Yao Jui-Chung: “Republic of Cynic (R.O.C.)”

At C-Lab, Yao Jui-Chung is going to establish the “Republic of Cynic,” a fictional “state within a state” expressed via Yao’s performance, paintings, and video installations created in the past three decades. By staging the project in Taiwan’s former air force command headquarters, this “parallel organisation” addresses the fictionality of defining “a country” through an absurdist approach and reflects on the ongoing conflicts among the political powers in issues concerning Taiwan since the Cold War.

Promotional image for “Water” at Michael Ku Gallery, Taipei, 2020. Image via Michael Ku Gallery’s Facebook page.

“Water”

Michael Ku Gallery

May 10–Jul 26

Michael Ku Gallery’s upcoming exhibition features five very different artists—Luo Jr-Shin, Wei Jia, Chiang Hsun, Lao Lianben, and Jian Yi-Hong—whose works feature the titular motif. While Luo Jr-Shin’s works are temporary installations with ordinary materials, often captured in photographs, Wei Jia is an oil painter working with fantastical elements. Chiang Hsun is a postwar Chinese painter who works in both ink and oil, in a richly expressive style. Of a similar age, Lao Lianben is a painter from the Philippines who works in a very monochromatic, nearly abstract style, whereas Jian Yi-Hong is a young artist working in ink whose works are humorous takes on contemporary society.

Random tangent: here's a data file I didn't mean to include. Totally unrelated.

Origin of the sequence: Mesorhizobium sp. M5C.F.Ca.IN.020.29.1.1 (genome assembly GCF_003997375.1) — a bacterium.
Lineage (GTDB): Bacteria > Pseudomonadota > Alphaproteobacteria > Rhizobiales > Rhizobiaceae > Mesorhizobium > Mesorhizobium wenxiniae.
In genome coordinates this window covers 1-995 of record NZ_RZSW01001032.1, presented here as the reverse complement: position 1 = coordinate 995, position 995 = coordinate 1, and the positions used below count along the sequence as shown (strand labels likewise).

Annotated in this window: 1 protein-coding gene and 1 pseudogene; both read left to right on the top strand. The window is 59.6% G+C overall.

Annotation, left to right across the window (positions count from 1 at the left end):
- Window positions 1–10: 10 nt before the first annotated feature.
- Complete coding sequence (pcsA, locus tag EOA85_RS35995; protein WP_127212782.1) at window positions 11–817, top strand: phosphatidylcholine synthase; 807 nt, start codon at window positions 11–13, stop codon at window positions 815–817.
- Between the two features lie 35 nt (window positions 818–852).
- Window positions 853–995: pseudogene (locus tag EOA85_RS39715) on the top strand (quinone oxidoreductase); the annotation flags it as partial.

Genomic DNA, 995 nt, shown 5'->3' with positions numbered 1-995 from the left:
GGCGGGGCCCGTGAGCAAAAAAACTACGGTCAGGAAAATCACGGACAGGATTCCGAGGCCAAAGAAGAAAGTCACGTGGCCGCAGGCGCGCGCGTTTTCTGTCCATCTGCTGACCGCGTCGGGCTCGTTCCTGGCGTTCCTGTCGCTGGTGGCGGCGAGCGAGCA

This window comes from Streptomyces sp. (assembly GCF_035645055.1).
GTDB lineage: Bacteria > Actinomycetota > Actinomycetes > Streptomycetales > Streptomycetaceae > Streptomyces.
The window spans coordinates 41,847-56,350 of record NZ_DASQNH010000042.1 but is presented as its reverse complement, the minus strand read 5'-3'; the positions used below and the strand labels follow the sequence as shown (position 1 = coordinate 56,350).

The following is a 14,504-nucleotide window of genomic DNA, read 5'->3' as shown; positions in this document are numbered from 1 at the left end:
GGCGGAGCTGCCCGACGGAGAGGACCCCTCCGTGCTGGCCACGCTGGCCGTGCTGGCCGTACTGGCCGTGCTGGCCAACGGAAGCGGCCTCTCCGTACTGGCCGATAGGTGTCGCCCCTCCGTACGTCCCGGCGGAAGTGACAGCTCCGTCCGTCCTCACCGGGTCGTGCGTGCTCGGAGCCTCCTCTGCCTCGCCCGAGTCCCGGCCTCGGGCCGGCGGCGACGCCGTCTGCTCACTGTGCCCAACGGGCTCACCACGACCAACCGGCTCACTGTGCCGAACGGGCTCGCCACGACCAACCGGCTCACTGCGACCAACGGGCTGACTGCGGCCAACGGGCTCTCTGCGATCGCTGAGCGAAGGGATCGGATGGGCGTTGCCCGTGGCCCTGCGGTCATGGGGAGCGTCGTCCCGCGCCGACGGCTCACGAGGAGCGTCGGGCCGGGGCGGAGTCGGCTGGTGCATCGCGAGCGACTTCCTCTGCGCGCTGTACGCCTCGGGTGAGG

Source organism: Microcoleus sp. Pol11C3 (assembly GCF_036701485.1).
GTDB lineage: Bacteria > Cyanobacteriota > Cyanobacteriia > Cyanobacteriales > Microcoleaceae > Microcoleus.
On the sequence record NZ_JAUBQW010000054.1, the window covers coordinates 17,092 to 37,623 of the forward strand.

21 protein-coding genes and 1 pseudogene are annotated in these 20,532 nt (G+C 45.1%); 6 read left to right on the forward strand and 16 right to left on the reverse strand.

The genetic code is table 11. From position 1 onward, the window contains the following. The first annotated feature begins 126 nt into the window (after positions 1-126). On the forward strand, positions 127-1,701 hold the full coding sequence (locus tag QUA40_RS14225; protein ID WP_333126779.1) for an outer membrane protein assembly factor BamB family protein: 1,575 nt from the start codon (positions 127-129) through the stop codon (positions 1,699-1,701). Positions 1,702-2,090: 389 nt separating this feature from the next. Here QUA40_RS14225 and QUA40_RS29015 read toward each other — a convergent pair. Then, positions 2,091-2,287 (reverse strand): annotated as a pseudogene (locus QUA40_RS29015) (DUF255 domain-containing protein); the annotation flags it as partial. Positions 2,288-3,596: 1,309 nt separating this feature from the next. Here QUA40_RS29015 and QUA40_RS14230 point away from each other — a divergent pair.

detail of CYNTHIA SAH’s River, 2020, white marble, 70 × 28 × 15 cm. Courtesy Double Square, Taipei.

Cynthia Sah: “Selective Memory, A Creative Process”

Double Square Gallery (by appointment) 

May 12–Jun 27

Born in Hong Kong, raised in Japan and Taiwan, and now based in Italy, Cynthia Sah crafts sinuous and sensuous forms in marble. Her monumental works are located in public locations around the world, while her more intimate-scaled creations explore conceptions of infinity, as well as elemental motions and natural geometry. Her impressive craftsmanship is also a family tradition: one of her ancestors is renowned 13th-century poet-painter Sah Du-La, whose works are included in the collection of the National Palace Museum in Taipei. 

Promotional banner for “Perforated City” at MOCA Taipei, 2020. Image via MOCA Taipei’s website.

“Perforated City”

MOCA Taipei

May 23–Aug 9

Through the creative lens of art, “Perforated City” invites the audience to rediscover the city’s oldest apartments, many of which are falling apart. The group exhibition aims to reveal the stories of these shabby buildings, which have survived turbulent eras in Taiwan’s history, from Dutch and Spanish occupation to the post-war period.